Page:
Through PEPFAR and other US Government funding, significant progress has been made in slowing the spread of HIV and AIDS throughout Africa. However, US progress toward creating an AIDS-free future may be compromised by anti-LGBT laws recently passed in Uganda and Nigeria. These laws further marginalize populations at the highest risk of HIV infection rendering them even harder to reach with prevention, care, and treatment services. The potential impact on the HIV epidemic is considerable.
As the United States determines its response to these harmful new laws, it is critical to have a full understanding of their threat to public health. On April 3rd, the Population Council, in partnership with Representative Barbara Lee’s (D-CA) office, held a briefing on Capitol Hill in Washington, DC, focused on the laws and the possible implications for HIV services.
“Now, after reaching a point when we can visualize an AIDS-free future, we are dealing with laws we expect will have very serious consequences,” said Naomi Rutenberg, vice president and director, HIV and AIDS, during the briefing. “We have already seen a dramatic decline in the number of men coming to clinics in Nigeria. In Kenya, clinics based in Mombasa and Kisumu are reporting that the number of men who have sex with men seeking services has dropped significantly. If we are going to make progress against HIV, we have to develop policies that create—not limit—access to services for everyone, especially vulnerable populations.”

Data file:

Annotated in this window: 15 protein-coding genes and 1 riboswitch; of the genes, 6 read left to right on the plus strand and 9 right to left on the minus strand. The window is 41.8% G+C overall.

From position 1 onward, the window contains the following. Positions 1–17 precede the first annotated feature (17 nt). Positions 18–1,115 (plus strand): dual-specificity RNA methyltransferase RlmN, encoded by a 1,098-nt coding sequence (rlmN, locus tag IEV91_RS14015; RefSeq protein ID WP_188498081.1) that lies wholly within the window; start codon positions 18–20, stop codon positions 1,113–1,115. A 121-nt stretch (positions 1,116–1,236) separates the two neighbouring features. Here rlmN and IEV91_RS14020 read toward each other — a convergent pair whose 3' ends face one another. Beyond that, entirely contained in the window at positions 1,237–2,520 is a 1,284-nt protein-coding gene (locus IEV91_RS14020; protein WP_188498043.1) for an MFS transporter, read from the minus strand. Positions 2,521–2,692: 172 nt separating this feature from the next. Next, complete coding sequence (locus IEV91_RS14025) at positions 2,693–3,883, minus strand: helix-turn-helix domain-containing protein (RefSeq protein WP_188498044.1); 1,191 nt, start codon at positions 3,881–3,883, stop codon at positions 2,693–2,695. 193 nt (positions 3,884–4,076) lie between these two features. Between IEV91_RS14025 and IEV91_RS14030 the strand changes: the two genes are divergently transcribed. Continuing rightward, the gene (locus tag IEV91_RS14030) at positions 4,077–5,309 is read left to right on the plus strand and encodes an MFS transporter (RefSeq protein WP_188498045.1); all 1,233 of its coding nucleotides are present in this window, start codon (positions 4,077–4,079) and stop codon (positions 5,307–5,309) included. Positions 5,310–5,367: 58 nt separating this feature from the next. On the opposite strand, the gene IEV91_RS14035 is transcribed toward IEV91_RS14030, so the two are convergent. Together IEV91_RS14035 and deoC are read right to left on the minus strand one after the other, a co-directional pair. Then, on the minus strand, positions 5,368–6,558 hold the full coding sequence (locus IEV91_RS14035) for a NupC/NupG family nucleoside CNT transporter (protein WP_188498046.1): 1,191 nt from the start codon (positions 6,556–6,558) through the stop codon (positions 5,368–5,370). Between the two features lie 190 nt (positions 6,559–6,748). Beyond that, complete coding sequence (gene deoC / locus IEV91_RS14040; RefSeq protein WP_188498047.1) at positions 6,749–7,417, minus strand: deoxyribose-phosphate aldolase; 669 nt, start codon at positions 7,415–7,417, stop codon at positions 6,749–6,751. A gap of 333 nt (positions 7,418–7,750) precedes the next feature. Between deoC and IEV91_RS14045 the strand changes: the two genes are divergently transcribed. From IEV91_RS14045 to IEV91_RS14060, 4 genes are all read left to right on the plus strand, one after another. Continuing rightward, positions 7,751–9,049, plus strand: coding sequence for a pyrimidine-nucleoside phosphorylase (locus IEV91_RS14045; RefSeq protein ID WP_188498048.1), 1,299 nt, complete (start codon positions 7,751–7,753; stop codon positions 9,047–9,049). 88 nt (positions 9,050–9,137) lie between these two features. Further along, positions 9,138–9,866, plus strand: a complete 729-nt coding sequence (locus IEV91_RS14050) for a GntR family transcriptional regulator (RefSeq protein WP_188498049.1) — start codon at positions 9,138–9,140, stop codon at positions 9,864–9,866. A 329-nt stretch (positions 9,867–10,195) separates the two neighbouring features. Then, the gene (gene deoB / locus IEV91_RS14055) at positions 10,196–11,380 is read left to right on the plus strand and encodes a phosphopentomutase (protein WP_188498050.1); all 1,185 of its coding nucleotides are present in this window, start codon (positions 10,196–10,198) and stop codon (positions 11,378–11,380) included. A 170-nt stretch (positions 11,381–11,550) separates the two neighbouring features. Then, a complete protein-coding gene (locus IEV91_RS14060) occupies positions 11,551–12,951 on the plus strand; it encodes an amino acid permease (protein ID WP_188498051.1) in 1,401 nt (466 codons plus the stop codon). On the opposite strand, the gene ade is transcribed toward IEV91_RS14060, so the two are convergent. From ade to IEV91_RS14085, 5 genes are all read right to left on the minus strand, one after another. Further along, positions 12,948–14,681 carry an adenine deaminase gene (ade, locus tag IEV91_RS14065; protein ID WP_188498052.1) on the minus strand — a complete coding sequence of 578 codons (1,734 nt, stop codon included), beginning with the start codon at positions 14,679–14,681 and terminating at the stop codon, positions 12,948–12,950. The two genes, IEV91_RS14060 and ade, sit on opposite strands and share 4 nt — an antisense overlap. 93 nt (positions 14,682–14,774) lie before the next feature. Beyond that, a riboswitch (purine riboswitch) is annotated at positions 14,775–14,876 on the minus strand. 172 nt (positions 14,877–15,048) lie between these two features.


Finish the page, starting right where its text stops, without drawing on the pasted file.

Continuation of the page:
Dr. Rutenberg also pointed out that continuing to provide services for men who have sex with men, even in increasingly stigmatized environments, needs to be a top priority. (Read more in a blog Rutenberg wrote for Science Speaks.)
“The public health impact of emerging laws in Africa: What does this mean for an AIDS-free generation?” included remarks from Representative Lee, on-the-ground perspectives from Nigeria and Uganda, and considerations for PEPFAR and other US investments that address the HIV epidemic. Panelists also discussed HIV programs that have worked in highly stigmatized settings, and the urgent need to continue to provide HIV services for at-risk populations.
Science Speaks covered the briefing in the April 4 edition of its blog. Read and share the post for a recap of the discussion.
HIV services derailed in wake of Nigeria, Uganda laws panelists say, Science Speaks, April 4, 2014